CAMERON PARISH, LA (KPLC) - As the oil spill catastrophe looms in the Gulf of Mexico, the fight to save the wetlands continues in Cameron Parish as it has for decades. And the sight of teens doing their part to restore and preserve coastal Louisiana is for some a sign of hope.
They are on a three day camp called Marsh Maneuvers, sponsored by LSU Extension Service. Biologist Alton Puckett says it was a productive day: "Today we put in about 525 plugs of the Bitter Panicum and we had done I think 700 or so back in March 30th and as you look up and down the beach you can see where they've taken root since then."
You might wonder what good the grass does. It works to trap sand and build up sand dunes to protect against coastal erosion and hurricanes. Thirteen year old Madison Bonsall of Cameron Parish is one of the teens who spent the morning planting marsh grass. "Once this grass takes over the sand will get caught and it will build up this big dune like we have back here. This will stop the ocean action so basically we're building a levee and it's a natural levee because the wind builds it. I'm excited because that means our homes aren't going to get eaten in fifty years , so there'll still be a Cameron Parish."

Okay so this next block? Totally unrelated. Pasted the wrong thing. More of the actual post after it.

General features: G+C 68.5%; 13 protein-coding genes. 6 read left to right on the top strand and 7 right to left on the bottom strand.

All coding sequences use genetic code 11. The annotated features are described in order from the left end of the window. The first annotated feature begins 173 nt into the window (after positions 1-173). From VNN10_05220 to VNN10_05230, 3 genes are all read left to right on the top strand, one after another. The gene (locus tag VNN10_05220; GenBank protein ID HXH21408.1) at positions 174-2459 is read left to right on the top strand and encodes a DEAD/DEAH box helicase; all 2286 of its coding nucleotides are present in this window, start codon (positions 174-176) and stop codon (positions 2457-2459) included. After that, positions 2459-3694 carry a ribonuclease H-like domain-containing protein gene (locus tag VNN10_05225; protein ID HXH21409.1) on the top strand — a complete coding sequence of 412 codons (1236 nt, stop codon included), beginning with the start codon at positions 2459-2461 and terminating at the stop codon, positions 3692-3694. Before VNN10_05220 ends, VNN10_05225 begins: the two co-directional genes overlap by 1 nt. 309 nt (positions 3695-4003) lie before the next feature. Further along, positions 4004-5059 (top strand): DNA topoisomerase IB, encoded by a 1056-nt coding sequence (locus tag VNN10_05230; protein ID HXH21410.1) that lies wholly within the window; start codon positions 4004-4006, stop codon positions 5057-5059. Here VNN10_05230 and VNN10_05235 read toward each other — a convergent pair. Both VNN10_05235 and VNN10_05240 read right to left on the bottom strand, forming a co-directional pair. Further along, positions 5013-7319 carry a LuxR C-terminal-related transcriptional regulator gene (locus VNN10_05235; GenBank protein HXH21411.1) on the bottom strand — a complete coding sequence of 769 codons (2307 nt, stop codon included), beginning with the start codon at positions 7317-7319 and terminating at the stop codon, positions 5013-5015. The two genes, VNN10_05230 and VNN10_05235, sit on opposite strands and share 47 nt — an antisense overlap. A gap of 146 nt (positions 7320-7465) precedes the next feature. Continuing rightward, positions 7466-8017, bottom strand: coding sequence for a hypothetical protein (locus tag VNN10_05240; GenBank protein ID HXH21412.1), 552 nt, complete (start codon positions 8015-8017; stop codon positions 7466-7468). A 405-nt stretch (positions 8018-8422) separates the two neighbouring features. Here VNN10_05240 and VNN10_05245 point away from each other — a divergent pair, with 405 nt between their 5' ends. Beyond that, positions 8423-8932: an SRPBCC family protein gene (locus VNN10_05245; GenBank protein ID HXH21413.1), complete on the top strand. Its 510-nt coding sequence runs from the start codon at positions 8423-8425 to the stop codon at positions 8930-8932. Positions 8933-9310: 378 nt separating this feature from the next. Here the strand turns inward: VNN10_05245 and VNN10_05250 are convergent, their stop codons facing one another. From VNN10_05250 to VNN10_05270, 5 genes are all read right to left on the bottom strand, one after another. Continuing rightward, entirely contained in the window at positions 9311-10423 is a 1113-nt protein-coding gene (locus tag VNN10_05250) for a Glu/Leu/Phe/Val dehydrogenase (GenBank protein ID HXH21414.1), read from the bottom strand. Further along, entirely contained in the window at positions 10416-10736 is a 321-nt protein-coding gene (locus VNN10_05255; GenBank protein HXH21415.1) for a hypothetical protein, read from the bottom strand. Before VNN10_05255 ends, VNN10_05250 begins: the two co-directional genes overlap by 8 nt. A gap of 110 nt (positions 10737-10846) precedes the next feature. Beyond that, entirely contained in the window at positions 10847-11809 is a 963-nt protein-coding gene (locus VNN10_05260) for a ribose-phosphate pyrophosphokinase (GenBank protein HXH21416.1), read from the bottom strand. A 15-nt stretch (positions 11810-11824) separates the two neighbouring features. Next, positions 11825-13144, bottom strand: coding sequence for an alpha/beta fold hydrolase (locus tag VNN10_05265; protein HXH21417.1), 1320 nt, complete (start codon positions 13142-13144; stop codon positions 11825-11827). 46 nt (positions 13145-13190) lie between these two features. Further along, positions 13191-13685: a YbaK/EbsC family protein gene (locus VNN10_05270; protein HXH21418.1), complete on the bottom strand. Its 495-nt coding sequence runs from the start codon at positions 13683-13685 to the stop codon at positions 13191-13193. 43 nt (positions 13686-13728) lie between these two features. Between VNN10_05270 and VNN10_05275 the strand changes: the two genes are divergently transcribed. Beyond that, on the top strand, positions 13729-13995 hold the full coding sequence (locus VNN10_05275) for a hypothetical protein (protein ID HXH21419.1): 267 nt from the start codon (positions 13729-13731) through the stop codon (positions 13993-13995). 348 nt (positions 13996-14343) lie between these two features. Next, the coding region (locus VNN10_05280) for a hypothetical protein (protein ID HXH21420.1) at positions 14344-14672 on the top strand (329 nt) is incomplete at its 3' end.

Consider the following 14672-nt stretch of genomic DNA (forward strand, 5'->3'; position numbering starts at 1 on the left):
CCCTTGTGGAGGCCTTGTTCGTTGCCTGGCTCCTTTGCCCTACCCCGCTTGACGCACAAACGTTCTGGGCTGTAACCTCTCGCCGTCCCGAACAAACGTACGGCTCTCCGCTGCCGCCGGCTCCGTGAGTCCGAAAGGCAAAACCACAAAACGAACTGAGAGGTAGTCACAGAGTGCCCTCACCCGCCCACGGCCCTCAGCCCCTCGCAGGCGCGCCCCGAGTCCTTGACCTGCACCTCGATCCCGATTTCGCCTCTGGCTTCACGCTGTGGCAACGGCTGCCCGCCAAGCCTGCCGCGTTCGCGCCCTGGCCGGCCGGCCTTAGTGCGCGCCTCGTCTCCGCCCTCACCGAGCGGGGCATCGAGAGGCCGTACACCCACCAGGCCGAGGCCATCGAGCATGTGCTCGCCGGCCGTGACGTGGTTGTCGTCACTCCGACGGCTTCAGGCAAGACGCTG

No one knows if and when oil will find its way to the beaches of Cameron parish. But the possibility only reinforces the dedication of these teens on marsh maneuvers. Bonsall is upset about the disaster in the Gulf. "It's actually very dangerous because when it gets in our oceans and our wetlands it kills our animals. Because they get all that goop on them and how would you like to be covered in oil and gas and all that. It's not every fun."
Still, whether it's hurricanes or oil spills residents of coastal Louisiana know dogged determination and persistence pay off. Teen Liegha Clark says, "It's very important because this is my home and this is where I'm going to live probably, the rest of my life."
Calcasieu Cameron Marsh Maneuvers is for teens who belong to 4-H and is sponsored by LSU Extension Service.